The University of Western Australia
CITS2002 Systems Programming

Department of Computer Science and Software Engineering

CITS2002 Systems Programming

Workshop 7: Building a hashtable data structure

In Lecture 20 we saw how C's pointers and structures can be used to construct self-referential data structures. In general, a self-referential data structure consists of a user-defined datatype (a structure) which includes one or more pointers to instances of the same datatype. Examples include lists, queues, and binary trees, with each used for different purposes and exhibiting different performance. Unlike some other programming languages, C does not provide these as standard datatypes.

One data structure that has grown in prominence in newer programming languages is the hashtable (or hashmap, or dictionary). They are similar to arrays, in that we use an index to insert or find a required item. However, unlike the standard arrays in C, where the index is a non-negative integer, a hashtable's index may be another type, such as a string.

For this workshop we'll combine our understanding of arrays, structures, and lists to construct a hashtable.

Consider the figure at right. In English, we have an array of pointers, each of which points to a list. Each list consists of linked structures, with each structure containing a data item (we'll store strings), and a pointer to another similar structure. The end of each list is indicated by a NULL-pointer in the 'last' structure.

Approach the problem in this sequence:

  1. Firstly, design a C99 user-defined list datatype. Each element of the list will store a data item (a string), and a pointer to another (the next) list element (re-use the code introduced in Lecture 20).

  2. Next, write a function to add a string to a list (storing each string only once), and a Boolean function to find a string in a list.

  3. Next, define a large array of, say, 1000 lists. Name this array hashtable.

  4. Now, here's the 'magic' of the hashtable data structure. We'll use a hash function, which accepts a single string as its parameter, and returns an integer result. We'll use the integer result as an index into our array of lists - thus, the string is used to determine in which list the string should be stored (and later found).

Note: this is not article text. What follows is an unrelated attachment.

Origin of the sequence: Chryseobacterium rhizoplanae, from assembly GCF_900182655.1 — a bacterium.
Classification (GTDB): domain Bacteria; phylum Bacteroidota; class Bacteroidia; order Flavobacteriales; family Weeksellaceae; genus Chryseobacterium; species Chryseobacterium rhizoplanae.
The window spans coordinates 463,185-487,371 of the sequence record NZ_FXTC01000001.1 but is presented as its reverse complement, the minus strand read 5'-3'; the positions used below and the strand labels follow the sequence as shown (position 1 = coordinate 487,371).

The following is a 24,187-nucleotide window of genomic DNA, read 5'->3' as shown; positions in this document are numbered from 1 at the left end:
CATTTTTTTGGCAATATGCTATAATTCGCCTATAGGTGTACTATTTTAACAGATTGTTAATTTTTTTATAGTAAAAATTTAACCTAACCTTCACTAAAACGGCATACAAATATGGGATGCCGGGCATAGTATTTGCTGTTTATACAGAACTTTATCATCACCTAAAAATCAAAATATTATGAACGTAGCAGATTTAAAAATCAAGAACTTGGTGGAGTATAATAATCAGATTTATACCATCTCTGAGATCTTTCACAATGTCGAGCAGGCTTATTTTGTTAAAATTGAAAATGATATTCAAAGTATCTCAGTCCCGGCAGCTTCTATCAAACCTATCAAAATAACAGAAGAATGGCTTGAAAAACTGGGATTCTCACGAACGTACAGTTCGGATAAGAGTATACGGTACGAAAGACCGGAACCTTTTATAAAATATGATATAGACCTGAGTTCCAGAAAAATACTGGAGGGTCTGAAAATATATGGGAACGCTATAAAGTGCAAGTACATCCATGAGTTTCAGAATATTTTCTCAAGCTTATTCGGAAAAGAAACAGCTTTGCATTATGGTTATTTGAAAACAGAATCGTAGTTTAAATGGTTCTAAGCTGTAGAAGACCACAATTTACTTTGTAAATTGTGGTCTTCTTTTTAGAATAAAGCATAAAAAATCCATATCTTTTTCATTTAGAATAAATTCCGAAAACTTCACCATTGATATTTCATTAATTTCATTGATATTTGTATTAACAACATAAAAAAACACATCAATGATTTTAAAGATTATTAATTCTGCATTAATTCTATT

Here is a typical hash function (there are many possible) which accepts a string parameter, and returns an unsigned 32-bit integer as its result.

    We can determine the required array index by calling hash_string() and then 'limiting', its result so that it doesn't exceed our array size:

          int index = hash_string( "workshop" ) % 1000;      // should be 317

  5. Now, write functions add_string_to_hashtable() and find_string_in_hashtable() to test your understanding.

  6. chilli Why did we do this? The performance of a hashtable can be dramatically better than other data structures, such as lists and binary trees.

    For a collection of several thousand (a million?) random strings, use the gettimeofday() system-call to measure how long in takes to insert, and to then find, the same set of strings with different data structures.

Before the workshop session you're strongly encouraged to think how you would do it. You are not expected to have developed and tested a perfect solution before the workshop, but you should at least scratch out your approach on paper.

Department of Computer Science and Software Engineering

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